‘Why bother with theory?’, and ‘How do we choose between theories?’


Motivation and decision-making approaches

In 2007, Liane Hambly reported in Career Guidance Today (15.3) a study that examined, and tested new methods for exploring, clients’ motivation and their decision making styles in New theory: implications for guidance practice


New theories

In an article in The Psychologist, Career concepts in the 21st century (2011), John Arnold gets to grips with terms such as boundaryless and protean careers, career anchors and the social aspects of career.


Development of theories over time

Patton and McMahon’s book Career Development and Systems Theory starts with two chapters comparing theories, and tracing theory development over time. There is a free preview link to these two chapters, although the book is otherwise priced. Also priced, but with a free preview of chapter 3, is Hazel Reid’s Introduction to career counselling and coaching (2016).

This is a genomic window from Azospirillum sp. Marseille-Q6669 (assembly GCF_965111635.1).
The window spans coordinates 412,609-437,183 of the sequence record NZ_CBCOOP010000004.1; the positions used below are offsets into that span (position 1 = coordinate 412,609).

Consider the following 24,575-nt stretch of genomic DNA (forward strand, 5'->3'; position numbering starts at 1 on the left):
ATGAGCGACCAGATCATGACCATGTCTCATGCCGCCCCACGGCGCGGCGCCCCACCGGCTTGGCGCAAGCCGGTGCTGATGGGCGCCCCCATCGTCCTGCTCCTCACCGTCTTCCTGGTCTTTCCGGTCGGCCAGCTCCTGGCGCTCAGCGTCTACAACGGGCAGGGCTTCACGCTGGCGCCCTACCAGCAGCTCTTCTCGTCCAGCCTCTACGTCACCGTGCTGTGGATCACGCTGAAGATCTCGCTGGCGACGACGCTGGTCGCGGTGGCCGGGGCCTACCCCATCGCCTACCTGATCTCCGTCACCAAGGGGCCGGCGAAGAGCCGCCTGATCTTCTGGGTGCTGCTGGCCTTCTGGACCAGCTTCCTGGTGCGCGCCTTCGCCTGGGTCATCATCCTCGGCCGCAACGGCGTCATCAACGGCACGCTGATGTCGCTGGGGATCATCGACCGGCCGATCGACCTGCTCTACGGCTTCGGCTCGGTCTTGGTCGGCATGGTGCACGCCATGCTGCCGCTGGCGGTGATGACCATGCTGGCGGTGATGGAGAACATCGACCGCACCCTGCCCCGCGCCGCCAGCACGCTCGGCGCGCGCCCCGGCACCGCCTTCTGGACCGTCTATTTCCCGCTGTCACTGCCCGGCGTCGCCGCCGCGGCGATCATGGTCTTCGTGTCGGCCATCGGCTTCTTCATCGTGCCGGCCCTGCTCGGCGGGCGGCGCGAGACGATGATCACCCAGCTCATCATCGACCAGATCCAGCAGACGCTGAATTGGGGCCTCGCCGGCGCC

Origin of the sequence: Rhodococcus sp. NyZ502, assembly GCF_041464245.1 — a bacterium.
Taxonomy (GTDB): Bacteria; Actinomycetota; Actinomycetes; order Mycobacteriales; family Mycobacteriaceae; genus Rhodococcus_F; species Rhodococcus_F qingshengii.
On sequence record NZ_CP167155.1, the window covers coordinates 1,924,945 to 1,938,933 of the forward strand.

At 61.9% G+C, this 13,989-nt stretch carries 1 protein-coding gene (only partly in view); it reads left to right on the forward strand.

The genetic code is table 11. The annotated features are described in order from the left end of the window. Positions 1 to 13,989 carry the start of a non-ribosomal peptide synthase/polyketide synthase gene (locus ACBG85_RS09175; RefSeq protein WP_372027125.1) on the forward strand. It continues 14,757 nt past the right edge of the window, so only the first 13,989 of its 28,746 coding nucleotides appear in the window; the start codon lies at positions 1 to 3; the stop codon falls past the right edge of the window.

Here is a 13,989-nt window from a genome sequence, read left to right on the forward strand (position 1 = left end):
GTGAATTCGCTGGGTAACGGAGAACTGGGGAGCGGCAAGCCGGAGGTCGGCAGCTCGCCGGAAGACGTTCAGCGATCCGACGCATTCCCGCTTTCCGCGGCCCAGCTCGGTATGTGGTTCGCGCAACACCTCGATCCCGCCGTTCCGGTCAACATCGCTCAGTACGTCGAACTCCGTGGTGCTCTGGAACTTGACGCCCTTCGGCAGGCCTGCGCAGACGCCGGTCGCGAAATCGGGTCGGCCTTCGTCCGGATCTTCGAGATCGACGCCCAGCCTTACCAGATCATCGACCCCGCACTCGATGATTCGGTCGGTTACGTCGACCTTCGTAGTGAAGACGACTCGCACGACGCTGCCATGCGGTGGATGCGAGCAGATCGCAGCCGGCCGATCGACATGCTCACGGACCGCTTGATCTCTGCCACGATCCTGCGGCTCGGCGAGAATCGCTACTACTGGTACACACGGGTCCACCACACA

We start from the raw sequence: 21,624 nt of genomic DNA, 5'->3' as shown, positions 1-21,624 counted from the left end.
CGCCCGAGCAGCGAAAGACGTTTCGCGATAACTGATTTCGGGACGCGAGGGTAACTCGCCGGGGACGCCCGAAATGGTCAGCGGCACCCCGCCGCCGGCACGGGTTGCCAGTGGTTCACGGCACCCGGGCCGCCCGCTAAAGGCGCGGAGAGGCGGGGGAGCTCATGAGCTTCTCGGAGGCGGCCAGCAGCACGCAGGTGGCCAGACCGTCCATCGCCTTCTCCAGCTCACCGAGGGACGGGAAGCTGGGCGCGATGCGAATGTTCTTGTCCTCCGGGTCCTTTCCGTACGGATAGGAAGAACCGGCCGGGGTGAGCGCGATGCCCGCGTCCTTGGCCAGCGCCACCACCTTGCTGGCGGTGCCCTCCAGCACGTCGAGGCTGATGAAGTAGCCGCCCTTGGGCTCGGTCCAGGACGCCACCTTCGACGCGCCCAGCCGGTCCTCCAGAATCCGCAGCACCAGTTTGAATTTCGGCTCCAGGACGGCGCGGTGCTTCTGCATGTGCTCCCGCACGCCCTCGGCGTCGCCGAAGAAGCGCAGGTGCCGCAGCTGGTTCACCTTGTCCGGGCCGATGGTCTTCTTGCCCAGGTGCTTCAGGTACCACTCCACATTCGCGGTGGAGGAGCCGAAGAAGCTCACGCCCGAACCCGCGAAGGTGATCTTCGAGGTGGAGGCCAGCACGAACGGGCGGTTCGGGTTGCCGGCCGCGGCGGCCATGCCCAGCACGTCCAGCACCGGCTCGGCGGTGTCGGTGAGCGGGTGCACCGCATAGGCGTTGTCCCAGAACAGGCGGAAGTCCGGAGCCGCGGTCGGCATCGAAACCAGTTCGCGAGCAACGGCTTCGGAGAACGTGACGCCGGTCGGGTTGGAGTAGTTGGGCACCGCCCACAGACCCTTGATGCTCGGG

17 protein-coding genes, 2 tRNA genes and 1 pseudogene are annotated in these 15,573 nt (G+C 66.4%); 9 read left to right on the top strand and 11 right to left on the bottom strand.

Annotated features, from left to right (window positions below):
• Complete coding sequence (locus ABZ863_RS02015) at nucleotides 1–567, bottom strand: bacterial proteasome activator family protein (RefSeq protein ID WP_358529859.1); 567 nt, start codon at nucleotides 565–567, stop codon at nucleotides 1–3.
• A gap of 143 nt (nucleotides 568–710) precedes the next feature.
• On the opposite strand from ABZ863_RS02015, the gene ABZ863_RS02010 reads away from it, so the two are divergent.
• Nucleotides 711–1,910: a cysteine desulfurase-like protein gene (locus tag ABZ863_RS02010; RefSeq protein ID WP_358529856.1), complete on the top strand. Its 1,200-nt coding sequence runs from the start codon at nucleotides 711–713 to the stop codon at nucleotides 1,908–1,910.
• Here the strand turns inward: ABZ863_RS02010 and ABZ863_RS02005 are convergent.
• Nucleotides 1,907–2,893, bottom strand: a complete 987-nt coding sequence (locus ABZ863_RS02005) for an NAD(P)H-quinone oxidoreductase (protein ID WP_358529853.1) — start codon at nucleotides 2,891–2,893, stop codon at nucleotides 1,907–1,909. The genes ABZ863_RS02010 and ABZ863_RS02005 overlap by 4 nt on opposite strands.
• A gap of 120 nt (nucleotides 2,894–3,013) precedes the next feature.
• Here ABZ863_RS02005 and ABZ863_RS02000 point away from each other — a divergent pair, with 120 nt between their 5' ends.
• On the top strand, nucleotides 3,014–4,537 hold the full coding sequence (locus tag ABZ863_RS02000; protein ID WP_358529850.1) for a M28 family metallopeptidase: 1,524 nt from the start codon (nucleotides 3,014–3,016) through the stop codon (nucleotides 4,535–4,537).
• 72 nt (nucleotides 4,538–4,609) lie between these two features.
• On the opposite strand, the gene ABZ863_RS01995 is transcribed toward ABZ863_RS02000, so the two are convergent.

What interests you?

We’ve collected here a number of links to free resources that permit you to explore in more detail some of the developments in theory over recent years.

Systems theory framework of career development and counselling Patton and McMahon (2006).

Career construction and life design The Vocopher site contains the ‘life design counselling manual’, a career construction interview outline and ‘My career story’ workbook, a life design theme mapping guide, as well as a resource library of video and audio material. Everything on the public site is free to access for all users.

In Understanding career decision-making and progression: careership revisited Hodkinson reviewed the strengths and weaknesses of careership theory.